The Box Model
The first concept concerns what has come to be known as "the box model". Browsers reads HTML code, interpret its structure and formatting, and then display the webpage. CSS does its work by stepping between HTML and the browser, redefining how each element should be rendered. It imposes an imaginary box around each element and then enables you to format almost every aspect of how that box and its contents are displayed.
CSS permits you to specify fonts, line spacing, colors, borders, background shading and graphics, margins, and padding, among other things. In most instances these boxes are invisible, and although CSS gives you the ability to format them, it does not require you to do so.
CSS defines each HTML element into one of three basic categories: Block, inline or hidden.
Block elements by default:
- Occupy the full width of the screen or their parent element, unless an alternative width is specified.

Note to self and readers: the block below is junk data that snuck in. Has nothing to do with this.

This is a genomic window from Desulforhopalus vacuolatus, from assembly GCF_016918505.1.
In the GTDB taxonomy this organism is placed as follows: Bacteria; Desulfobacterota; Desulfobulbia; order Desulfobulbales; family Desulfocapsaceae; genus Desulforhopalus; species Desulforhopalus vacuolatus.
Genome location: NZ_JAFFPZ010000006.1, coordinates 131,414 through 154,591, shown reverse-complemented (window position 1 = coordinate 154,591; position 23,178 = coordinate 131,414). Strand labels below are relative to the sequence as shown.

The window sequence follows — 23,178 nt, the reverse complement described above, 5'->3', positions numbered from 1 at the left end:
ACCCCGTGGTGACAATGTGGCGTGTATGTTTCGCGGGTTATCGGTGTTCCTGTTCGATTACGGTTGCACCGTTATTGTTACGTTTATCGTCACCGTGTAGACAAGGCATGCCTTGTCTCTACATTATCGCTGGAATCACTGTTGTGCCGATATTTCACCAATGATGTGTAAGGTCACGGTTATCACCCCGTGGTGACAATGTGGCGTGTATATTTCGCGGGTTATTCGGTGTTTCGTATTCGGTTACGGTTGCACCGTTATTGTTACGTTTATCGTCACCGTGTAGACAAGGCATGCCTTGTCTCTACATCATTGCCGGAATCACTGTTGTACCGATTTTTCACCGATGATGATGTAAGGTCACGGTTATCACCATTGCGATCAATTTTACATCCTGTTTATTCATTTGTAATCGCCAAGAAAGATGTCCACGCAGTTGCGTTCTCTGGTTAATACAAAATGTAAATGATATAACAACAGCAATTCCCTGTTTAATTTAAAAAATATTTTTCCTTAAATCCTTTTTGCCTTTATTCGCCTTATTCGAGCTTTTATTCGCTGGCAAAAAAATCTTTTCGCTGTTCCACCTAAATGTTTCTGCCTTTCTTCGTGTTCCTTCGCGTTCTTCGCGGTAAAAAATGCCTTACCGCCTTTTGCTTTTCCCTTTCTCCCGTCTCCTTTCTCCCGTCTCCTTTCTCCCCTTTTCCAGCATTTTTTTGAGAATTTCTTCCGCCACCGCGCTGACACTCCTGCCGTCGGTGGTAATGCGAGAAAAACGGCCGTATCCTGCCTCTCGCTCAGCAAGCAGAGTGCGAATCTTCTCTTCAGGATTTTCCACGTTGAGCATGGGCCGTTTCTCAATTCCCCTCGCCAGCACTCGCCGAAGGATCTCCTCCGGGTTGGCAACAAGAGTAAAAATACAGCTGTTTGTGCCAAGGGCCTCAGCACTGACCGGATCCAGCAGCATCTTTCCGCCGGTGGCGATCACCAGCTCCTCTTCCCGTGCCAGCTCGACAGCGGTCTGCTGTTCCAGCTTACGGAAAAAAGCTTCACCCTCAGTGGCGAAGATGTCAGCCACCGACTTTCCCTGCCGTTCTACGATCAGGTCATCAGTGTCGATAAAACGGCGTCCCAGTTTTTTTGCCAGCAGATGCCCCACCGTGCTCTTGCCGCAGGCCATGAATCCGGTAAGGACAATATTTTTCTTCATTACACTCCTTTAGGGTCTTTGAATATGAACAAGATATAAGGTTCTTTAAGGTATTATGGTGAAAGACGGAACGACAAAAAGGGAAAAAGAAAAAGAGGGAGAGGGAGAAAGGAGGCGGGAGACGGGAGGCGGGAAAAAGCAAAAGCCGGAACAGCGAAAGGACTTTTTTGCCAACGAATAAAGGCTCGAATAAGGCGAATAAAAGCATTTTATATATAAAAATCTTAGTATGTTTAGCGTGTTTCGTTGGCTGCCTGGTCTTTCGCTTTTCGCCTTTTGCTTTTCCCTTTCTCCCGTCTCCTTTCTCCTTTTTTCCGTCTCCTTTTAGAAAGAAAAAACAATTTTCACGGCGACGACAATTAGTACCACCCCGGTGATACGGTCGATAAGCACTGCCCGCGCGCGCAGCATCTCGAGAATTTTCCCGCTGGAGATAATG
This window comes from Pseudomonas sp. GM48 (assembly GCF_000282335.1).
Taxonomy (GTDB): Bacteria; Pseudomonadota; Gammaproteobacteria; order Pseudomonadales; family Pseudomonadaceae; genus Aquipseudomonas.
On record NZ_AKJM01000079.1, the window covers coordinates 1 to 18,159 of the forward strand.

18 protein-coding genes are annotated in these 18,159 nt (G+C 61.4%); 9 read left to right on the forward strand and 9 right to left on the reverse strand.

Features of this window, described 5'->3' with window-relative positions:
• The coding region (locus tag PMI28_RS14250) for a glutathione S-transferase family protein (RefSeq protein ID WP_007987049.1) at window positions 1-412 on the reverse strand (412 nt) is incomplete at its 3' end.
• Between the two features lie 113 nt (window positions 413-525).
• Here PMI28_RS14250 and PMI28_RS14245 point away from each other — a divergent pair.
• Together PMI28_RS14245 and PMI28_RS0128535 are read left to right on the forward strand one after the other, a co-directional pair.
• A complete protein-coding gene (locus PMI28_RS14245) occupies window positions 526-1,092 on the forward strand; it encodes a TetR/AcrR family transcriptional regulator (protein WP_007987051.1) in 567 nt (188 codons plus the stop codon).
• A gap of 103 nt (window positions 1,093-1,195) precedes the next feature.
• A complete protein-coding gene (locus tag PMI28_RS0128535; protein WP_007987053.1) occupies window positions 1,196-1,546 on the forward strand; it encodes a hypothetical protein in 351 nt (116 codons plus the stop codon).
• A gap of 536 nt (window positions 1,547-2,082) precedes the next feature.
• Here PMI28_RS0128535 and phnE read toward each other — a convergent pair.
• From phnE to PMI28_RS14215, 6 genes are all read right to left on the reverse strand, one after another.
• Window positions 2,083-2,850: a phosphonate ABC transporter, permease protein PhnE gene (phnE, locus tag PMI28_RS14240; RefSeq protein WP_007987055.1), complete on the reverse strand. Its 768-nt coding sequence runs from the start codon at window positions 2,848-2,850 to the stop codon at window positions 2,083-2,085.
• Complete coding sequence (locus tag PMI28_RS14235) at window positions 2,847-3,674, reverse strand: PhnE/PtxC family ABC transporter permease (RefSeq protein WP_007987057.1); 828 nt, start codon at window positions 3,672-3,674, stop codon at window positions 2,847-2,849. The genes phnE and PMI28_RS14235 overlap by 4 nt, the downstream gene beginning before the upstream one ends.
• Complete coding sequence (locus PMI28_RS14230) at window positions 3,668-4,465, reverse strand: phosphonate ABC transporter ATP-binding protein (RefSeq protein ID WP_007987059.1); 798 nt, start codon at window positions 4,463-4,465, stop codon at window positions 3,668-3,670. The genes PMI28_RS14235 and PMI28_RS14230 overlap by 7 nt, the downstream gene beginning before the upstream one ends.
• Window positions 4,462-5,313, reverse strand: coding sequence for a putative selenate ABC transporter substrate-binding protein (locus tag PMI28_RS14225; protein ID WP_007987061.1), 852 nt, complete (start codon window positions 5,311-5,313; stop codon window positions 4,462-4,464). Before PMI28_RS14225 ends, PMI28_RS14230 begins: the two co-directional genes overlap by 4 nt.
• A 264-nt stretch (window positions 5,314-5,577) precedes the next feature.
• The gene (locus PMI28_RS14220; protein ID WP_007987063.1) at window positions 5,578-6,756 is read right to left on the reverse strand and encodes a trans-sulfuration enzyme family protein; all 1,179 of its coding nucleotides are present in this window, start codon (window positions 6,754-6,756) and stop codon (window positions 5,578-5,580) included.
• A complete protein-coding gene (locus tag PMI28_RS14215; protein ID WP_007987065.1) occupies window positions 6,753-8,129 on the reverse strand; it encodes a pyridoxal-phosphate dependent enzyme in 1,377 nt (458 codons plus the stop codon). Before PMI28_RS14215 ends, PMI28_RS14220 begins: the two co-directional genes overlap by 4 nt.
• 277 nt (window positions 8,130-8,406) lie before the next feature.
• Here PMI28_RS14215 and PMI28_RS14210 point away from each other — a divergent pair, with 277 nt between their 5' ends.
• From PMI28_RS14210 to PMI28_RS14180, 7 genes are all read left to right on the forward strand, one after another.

- Stack on top of other block elements, regardless of their width.
- Dimensions are calculated by adding up width, height, padding, borders and margins.
- Will expand vertically to the height of its content, plus any padding.
- Include div, h1-h6, p, li, among others.
Inline elements by default:
- Appear within the body of another element
- Are only as wide as its content.
- Do not honor width or height specifications.
- Do honor left and right padding and margin specifications.
- Do not honor top and bottom padding or margin specifications.
- Include span, em, strong among others.
Hidden elements by default
- Do not appear in the browser
- Take up no space
- Do not affect the flow or appearance of other elements
- Include head, meta, script, style among others.